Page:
That was truly an “end of the world” event; which one really cannot bet on. Because a: by definition, it only happens once. b: if you win, there’s nobody to pay off your winning bet.

I will agree with you in the sense that the rally off those lows is perhaps a once in 2-generation event. One does not need to look too hard to find triples, quadruples, octuples in common names such as DOW, CAT, HIG, PRU, many others.

But IMO, the greatest reason for the rise in the market is that there simply is no other readily accesible place to put money that offers a ROI.

The valuations and certainly the liquidity are largely illusions. But nobody knows better than the Fed that the US economy is primarily influenced by green closes on the DJIA on the 6 o’clock news.


8 posted on 07/02/2011 5:07:11 PM PDT by Attention Surplus Disorder (Tired of being seen as idiots, the American people went to the polls in 2008 and removed all doubt.)
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To: Attention Surplus Disorder

“The primary reason it went up was because it had been massively smashed, down to SP 666 Mar 09, 2009. As I’m sure I don’t have to explain to you, this was a crash of multi-generational proportions. Perhaps it was deserved, but I think most would agree it was waaaaay overdone, perhaps properly reflective of of credit conditions around that time. But those have since healed, to a large extent.”

If the chart on this thread has any meaning, the 666 value was a reversion to just below the mean.


9 posted on 07/02/2011 5:14:08 PM PDT by ModelBreaker
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To: bert
If you plot the slope of the stretch between the third and forth kink of the sheep’s entrails the reason for the market valuation becomes very clear

LOL! I think we have the same stock broker!


10 posted on 07/02/2011 5:24:08 PM PDT by central_va ( I won't be reconstructed and I do not give a damn.)
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To: RacerX1128
As a former stockbroker, I never, and still don’t know why the market went up during this Obamination administration.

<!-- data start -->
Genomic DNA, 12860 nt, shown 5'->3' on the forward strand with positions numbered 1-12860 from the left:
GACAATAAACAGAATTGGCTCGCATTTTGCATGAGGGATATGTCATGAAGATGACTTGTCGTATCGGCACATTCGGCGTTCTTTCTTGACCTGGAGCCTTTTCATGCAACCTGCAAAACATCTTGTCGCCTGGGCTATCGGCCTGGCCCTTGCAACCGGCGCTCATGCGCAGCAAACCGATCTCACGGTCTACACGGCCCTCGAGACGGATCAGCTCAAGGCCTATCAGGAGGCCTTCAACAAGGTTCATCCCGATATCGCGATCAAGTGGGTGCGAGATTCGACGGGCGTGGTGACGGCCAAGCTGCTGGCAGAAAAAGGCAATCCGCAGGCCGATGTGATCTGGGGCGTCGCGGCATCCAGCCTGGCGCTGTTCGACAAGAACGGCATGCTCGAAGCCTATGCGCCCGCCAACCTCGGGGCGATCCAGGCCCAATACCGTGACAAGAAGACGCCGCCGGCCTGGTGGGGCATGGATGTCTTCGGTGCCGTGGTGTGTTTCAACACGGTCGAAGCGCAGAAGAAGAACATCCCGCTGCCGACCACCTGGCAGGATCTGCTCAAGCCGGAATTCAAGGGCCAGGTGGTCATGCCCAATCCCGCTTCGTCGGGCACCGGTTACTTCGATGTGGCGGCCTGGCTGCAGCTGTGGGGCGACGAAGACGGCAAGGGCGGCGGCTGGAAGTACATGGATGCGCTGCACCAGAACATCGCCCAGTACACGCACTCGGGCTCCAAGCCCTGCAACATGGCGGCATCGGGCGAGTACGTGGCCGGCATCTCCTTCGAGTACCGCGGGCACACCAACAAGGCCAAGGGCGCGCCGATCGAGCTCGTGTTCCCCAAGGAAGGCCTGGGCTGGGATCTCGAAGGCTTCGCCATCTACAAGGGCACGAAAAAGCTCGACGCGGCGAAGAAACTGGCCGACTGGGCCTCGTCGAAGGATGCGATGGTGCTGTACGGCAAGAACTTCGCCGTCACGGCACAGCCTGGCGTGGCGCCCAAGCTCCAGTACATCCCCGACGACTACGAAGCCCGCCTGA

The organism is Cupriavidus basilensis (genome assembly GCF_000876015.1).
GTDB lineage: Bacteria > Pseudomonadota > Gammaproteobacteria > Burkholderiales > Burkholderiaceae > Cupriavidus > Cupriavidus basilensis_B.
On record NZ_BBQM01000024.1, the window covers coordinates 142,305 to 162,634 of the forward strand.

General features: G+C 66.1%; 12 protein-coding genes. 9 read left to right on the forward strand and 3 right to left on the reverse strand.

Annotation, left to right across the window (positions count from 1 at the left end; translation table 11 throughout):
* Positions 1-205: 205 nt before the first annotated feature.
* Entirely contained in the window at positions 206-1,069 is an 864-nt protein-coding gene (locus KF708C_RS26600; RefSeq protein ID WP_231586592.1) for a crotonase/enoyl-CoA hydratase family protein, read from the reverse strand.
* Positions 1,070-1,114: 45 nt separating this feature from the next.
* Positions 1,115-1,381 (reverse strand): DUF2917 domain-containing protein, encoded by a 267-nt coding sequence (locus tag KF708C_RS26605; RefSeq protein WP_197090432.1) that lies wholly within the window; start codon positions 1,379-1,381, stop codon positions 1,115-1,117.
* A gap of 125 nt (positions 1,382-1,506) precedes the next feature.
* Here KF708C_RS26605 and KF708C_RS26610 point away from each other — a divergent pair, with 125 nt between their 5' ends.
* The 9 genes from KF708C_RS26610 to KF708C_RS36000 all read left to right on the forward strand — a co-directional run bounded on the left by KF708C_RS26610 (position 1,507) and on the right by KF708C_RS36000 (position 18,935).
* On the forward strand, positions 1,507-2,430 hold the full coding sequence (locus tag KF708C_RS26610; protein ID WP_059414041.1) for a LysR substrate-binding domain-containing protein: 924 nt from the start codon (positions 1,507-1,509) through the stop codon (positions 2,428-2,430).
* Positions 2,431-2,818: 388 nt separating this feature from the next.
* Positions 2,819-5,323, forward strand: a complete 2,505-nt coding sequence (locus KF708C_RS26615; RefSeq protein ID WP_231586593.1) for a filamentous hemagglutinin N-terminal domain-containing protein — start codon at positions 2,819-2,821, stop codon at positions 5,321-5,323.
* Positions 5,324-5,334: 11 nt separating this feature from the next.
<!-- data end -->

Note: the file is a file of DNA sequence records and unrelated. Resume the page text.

As a former stock broker, you should know. Some companies have bulging balance sheets. Profits are up. Orders are backlogged.

11 posted on 07/02/2011 5:24:56 PM PDT by BipolarBob (Beer? That's the reason I get up in the afternoon.)
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To: RacerX1128

And that’s why you’re a “former” broker. :-b

(come on, it was tee’d up and ready to clobber)


12 posted on 07/02/2011 5:34:53 PM PDT by muleskinner
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To: RacerX1128

Well:

1. Grossly oversold condition in March 2009, well below fair market value.

2. Increased corporate profits and cash flow.

3. Low interest-rate environment where dividends are high than bond interest.

4. Biggest factor of all, the gradual realization that Obama and the Democrats are digging their own grave.


13 posted on 07/02/2011 6:25:35 PM PDT by proxy_user
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To: RacerX1128

>> As a former stockbroker, I never, and still don’t know why the market went up during this Obamination administration.

That’s quite simple. If you look at technical analysis, the market has gone up in exact inverse relationship to the decline of the dollar, which has been caused by the actions of the Bracky regime and the Fed. It’s kind of a phony rally, basically.


14 posted on 07/02/2011 6:44:09 PM PDT by Babu
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To: Babu
There's much to note about that thesis. (lower dollar = higher stocks) I have made that point myself.

1 year:

Photobucket

2 years:

Photobucket

15 posted on 07/02/2011 6:54:51 PM PDT by Attention Surplus Disorder (Tired of being seen as idiots, the American people went to the polls in 2008 and removed all doubt.)
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To: Attention Surplus Disorder

There ya go. As anyone can see, vis a vis the charts, the relationship between the dollar and the stock market is close to exactly inverse.


16 posted on 07/02/2011 7:09:31 PM PDT by Babu
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To: org.whodat

I’ve heard people say that QE1 and QE2 were the training wheels our markets needed to get back on track. Actually QE1 and 2 now ARE the markets. It’s as simple as that. Money printing to make the markets look good but completely destroy the dollar and economy. Pure lunacy.